British company comes up with a work around solution that it claims will scrap the need for roaming.
If you travel a lot like we journos (perk of the job!), then you’ll be very familiar with roaming charges. Personally I hate them and I develop a cold sweat and nervous tick every time I open a subsequent phone bill, but now uk2abroad has come up with a rather novel loophole…
It plays out like this: 1. Go to the company’s website, 2. Select your destination, 3. Choose the amount of call time required and 4. Check out. You get to keep your mobile number and calls made from your phone when you are abroad are charged at lower rates. Any unused credit can be refunded on return, but is valid for 12 months.
So what are the inner workings? Essentially, you are using the site to buy a local sim card from the country of your destination. We’ve seen this before, but what is different is these cards are all hooked up to the uk2abroad “switching platform” which means all incoming calls are automatically re-routed to your own mobile number (which you give them when registering on the site). For outgoing calls you dial the company’s “callback” number which disconnects you then instantly rings you back. From here you dial your destination number.
Call rates for every country are displayed on the uk2abroad site before you buy the card. The only catch I can see is that you have to purchase a sim card for every country you visit (which appears to range from £15 to £25). That said, once you have bought the card you won’t need to buy another, you only add more credit via the website. A further kickback is that any national calls while you are there will be just that: national.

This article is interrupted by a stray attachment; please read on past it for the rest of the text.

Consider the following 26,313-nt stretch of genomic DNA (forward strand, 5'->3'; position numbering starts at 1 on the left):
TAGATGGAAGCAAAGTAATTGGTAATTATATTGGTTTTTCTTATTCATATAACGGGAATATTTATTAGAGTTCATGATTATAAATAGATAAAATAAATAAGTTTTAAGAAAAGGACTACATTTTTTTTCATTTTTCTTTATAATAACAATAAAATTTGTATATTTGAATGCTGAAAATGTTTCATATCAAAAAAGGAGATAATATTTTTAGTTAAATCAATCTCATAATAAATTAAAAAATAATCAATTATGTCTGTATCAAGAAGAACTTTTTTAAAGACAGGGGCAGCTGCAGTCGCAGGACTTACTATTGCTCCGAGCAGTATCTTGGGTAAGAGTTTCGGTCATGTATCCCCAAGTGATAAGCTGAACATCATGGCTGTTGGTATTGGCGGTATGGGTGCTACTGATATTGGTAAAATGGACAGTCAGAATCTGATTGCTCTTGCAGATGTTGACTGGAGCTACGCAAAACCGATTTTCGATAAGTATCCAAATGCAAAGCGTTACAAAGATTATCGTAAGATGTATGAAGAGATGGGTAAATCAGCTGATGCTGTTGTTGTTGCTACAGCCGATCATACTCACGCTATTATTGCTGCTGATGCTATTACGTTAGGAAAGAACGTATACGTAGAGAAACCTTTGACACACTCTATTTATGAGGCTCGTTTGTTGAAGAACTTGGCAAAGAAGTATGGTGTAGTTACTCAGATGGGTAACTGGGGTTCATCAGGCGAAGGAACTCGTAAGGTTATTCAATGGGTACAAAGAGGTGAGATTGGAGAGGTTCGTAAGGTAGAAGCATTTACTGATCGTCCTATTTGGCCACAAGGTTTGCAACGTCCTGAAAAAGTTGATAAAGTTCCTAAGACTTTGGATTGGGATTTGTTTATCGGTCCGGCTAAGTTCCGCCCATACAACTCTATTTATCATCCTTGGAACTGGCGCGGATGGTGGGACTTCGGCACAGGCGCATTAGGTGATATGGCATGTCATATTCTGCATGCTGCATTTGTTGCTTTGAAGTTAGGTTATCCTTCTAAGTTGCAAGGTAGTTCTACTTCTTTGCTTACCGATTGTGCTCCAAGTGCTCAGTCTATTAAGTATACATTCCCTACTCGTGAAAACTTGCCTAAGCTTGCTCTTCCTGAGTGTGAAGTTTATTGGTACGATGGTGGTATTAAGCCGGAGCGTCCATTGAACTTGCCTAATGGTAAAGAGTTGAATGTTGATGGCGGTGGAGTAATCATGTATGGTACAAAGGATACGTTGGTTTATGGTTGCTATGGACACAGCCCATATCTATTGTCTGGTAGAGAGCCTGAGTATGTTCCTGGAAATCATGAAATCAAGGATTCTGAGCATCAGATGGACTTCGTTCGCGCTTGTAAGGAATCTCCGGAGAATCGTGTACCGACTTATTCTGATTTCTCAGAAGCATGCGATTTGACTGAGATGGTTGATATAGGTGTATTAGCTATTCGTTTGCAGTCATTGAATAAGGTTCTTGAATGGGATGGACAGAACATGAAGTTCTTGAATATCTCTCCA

On inspection, savings look to be up to 80 per cent in North America and up to 60 per cent in Europe and the Rest of the world (I didn’t pick the font size – above). It’s probably a good idea to check with your network how much they’ll charge you before you go though, so you can make a specific comparison between their rates and those of uk2abroad.
Big winners here I predict will be travellers who go regularly to a specific country, while it’s not going to do much for those on one-off weekend breaks (unless you’ve got a particularly insecure partner/parent at home!).
Of course, we’d be saved all of this if the bloody European Commission would just get their backsides moving and investigate the whole roaming fiasco… (Oh look, is that a pig I see hovering above me?)